Simmons' next novel was the monumental 'Carrion Comfort', published by a small press and illustrated by the author. But with first editions of 'Song of Kali going for anywhere from $55 bucks for an "ex-libris" (read: beat to shit and marred with a ripped out-library-card pocket) to $400 for a decent, signed copy, it was time to get a new hardcover edition out. So it is especially nice to have Earthling Books offer readers this beautifully bound hard hardcover edition of a genre classic. It includes only one page -- but a very nice page -- of sketches from the authors' original travels to India, and a new introduction. When you think of how costs have escalated in the intervening years, $75 for a signed, limited hardcover is clearly a bargain. Some twenty years ago, I made a choice to buy a book that was on the cusp of affordability to me, on the cusp of all my interests and none of my interests. It was a bit of an impulse, that reach towards darkness. And now, it's once again dark here in Aptos at 4:55 AM. My children are safely asleep and nearly grown. The books are utterly still and silent in the shelves.


01-17-06: Weird Tales #338 and Fantasy #1

Lay Flat, Scare the Getting-To-Know-One-Anothers Away

I am so there for this. I love this monster. Really!
One of the most turbulent worlds you can find is that of SF&F periodical publishing. Yes, there are bastions of stability there. Fantasy & Science Fiction and Asimov's keep on keepin' on, and of course Interzone remains a stalwart. But on the edges, it seems that lots of magazines come and go. They start out with great expectations and even great work but you have to work yourself to keep track of who's what and where.

Weird Tales is sort of a perennial as well. Sort of. I subscribed somewhere back in the 1980's -- I think. Or at least I have a whole raft of issues in the slightly-larger-than-standard-digest size. And it was pretty damn great stuff too. But then both they and I dropped off of one another's radar. Readers will understand when they see this incredibly wonderful cover illustration why I found Weird Tales again. I mean, this is a picture that has it all. I bug-eyed, tentacled, slime dripping monster with fangs holding a scantily-clad busty blonde.

This is how the world thinks of science fiction!

And you know, I just don’t give a damn. Thank you Rowena Morrell (I'm guessing she's related to author David Morrell?) for making my day. This is just he kind of work to put a big silly grin on my face and move a magazine out of the rack and into my hands. Don’t know if it will do the same for Ma and Pa Kettle, but if not, that's their loss. Inside, readers will find the following.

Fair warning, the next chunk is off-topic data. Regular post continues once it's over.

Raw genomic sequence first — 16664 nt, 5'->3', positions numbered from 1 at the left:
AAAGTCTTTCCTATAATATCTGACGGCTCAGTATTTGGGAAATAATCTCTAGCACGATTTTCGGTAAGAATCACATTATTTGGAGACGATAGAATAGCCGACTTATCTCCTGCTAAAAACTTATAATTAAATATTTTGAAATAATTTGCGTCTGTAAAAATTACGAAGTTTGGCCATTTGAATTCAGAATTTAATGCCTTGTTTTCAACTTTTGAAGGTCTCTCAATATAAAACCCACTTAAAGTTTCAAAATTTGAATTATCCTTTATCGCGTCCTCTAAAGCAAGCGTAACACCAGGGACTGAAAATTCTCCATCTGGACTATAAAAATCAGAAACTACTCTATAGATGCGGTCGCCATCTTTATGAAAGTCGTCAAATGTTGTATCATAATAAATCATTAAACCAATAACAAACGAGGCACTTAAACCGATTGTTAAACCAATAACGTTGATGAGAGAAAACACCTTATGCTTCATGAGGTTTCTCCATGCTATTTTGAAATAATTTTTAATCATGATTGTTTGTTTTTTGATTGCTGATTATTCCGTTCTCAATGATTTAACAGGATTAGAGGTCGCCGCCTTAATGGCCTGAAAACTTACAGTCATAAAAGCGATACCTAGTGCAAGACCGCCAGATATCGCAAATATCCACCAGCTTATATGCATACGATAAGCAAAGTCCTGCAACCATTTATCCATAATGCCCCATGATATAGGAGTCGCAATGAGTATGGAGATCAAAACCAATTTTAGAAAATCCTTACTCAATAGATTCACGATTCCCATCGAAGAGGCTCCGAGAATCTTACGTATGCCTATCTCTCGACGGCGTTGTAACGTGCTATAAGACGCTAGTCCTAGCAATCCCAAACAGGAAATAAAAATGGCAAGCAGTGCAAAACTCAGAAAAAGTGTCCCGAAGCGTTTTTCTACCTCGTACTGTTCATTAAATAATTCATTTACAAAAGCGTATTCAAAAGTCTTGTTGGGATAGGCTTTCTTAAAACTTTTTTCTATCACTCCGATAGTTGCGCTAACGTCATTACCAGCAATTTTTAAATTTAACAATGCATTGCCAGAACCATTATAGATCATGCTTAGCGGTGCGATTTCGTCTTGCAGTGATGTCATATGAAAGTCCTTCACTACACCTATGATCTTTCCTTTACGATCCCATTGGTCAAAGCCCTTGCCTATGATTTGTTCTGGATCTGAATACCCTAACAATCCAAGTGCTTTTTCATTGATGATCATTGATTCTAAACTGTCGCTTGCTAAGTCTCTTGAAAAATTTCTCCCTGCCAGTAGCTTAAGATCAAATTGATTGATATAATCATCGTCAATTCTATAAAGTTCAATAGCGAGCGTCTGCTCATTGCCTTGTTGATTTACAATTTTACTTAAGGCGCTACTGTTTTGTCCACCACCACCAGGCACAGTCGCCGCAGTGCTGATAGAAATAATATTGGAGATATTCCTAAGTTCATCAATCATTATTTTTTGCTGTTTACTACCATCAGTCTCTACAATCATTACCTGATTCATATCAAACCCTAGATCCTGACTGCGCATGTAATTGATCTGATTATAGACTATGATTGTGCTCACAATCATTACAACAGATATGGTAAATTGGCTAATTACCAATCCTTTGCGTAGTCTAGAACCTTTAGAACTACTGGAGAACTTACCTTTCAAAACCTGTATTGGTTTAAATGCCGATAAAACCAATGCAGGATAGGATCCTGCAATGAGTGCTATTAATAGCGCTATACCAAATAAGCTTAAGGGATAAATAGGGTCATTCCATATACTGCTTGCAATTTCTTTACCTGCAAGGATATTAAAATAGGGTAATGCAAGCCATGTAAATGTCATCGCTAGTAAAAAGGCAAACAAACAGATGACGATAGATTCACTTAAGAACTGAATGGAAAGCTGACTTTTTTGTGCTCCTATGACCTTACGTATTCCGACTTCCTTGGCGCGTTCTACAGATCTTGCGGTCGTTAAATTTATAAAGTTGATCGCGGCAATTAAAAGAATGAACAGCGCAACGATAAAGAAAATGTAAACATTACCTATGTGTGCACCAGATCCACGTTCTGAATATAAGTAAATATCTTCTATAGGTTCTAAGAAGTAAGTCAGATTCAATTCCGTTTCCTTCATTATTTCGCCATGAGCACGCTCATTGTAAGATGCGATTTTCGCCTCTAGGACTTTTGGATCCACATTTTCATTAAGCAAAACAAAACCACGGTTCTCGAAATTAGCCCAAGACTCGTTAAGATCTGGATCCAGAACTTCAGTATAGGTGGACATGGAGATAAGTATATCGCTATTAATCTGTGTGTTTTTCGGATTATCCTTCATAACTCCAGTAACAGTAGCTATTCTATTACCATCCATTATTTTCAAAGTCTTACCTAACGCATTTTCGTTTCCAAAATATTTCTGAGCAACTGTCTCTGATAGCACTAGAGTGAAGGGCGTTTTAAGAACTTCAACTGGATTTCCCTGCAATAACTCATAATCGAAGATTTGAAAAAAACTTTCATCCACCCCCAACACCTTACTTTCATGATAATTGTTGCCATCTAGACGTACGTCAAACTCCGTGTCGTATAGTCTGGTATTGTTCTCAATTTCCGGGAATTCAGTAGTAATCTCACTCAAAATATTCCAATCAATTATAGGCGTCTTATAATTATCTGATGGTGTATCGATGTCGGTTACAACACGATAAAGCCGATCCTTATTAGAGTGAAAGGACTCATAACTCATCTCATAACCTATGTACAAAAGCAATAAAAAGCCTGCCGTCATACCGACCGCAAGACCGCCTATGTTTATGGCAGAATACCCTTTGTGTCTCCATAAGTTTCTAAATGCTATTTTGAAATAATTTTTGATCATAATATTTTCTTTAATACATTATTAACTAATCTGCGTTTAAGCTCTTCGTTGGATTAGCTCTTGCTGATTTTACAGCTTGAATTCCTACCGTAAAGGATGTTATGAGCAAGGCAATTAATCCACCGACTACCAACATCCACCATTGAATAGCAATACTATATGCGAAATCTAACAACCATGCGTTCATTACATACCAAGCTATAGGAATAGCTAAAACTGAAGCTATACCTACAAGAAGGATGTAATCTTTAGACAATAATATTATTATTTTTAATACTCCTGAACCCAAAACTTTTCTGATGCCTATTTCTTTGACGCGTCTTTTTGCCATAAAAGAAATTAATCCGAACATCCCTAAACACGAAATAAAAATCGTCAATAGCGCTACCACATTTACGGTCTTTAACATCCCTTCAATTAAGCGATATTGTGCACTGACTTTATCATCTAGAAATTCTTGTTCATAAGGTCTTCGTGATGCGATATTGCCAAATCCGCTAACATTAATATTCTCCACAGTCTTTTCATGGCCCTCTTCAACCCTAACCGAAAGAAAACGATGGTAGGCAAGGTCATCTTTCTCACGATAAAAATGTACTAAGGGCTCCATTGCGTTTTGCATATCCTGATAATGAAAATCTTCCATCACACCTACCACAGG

The magaine is 82 pages and includes stories by (in case you can't read the cover type) Nina Kiriki Hoffman, Charles L. Harness, Parke Godwin, Carries Vaughn and the second part of a longer piece by William F. Nolan. A nice mix of what we used to call mid-list authors, unknown-to-me and veterans. Each story gets at least one great illustration in B&W. Allen Koszowski, long a favorite, does a nice feature where he illustrates a classic short story not printed in the magazine, in this case a Ramsey Campbell classic. Scott Connors handles the very thorough reviewing chores, and there is even some verse. ("If life gives you bloodsucking freaks, just make blood-sucking freakade.") The paper is super-thin newsprint, but the printing and production make this an IDEAL lunch-read. It lies down nice and flat and the type is large and easy to read. The stories trend towards what you'd hope for in Weird Tales -- horror, fantasy, and science fiction that lean into the lurid. The advertisements may clue you in to a few titles you'd not otherwise find, something to consider when you buy this. You can subscribe in the US directly and interestingly enough, in the UK via Andy Richards' essential store, Cold Tonnage. Take another look at that cover image. Now, I mean, if you can resist that, then you probably should resist. If not, give in, and take that busty blonde and her pet monster to lunch. Make sure the other patrons see what you’re reading, and with luck, no loud-mouthed, early-stages-of-dating couple will sit near you to disturb your repast.